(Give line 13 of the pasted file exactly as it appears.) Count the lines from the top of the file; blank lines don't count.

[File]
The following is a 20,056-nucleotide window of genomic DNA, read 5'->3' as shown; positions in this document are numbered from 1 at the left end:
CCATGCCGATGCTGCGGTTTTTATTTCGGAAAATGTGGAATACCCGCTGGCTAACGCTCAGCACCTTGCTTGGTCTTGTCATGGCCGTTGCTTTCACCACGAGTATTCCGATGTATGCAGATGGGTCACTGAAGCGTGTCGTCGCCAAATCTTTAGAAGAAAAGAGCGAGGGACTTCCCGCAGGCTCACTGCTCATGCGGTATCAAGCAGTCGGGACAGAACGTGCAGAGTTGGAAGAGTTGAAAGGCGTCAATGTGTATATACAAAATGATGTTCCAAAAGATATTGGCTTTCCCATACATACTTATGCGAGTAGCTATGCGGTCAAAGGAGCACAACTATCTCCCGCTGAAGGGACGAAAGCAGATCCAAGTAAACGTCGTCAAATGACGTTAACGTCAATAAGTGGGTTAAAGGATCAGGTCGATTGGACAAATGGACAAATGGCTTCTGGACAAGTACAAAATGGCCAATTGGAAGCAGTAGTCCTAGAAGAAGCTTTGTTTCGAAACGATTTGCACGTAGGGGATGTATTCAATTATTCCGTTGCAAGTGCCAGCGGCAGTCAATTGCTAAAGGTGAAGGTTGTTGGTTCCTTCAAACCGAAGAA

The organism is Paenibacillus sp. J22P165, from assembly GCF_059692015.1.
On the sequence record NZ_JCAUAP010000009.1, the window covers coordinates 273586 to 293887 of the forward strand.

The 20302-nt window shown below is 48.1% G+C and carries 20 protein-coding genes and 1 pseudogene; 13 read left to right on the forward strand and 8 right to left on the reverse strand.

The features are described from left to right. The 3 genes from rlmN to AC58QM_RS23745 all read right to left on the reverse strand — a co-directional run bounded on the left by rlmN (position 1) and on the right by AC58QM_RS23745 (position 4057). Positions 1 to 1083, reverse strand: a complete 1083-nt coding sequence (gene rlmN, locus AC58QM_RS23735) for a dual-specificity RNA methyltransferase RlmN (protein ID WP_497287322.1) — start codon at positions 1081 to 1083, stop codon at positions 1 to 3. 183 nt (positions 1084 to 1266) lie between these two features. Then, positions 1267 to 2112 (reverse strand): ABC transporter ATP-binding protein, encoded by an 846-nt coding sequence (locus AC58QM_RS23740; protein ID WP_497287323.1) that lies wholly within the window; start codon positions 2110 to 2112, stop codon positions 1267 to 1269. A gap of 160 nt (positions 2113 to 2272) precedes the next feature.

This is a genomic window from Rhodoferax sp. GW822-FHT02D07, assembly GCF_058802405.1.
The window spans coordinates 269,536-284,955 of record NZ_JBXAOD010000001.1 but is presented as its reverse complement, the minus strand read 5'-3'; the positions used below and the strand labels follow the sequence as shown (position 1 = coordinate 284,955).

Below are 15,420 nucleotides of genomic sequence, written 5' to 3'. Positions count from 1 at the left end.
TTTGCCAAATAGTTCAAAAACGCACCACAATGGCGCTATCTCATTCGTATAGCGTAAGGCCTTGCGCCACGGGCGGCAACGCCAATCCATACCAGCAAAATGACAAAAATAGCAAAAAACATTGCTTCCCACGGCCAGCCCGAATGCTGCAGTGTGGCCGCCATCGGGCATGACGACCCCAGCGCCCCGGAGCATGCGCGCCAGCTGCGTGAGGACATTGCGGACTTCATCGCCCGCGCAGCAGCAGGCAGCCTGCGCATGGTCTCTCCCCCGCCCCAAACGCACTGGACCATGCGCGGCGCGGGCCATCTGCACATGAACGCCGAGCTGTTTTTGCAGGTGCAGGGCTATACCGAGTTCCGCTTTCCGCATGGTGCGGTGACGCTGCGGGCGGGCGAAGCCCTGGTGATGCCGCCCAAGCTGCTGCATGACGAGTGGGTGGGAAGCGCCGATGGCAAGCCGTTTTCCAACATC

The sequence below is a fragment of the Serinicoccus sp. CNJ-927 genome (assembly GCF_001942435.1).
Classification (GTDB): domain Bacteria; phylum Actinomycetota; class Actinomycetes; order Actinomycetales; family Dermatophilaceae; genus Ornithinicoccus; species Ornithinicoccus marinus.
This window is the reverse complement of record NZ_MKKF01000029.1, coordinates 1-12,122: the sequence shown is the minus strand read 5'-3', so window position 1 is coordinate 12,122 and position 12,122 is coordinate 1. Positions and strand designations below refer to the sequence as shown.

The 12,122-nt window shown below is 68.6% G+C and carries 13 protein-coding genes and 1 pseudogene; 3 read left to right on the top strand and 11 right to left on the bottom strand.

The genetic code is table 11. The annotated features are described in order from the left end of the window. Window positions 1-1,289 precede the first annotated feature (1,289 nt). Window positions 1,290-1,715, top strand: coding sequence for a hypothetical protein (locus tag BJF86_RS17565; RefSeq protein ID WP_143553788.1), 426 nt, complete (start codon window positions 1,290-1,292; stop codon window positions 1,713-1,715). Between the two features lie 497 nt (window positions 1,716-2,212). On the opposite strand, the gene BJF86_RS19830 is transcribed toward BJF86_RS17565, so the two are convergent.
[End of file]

This window is the reverse complement of record NZ_MKKF01000029.1, coordinates 1-12,122: the sequence shown is the minus strand read 5'-3', so window position 1 is coordinate 12,122 and position 12,122 is coordinate 1. Positions and strand designations below refer to the sequence as shown.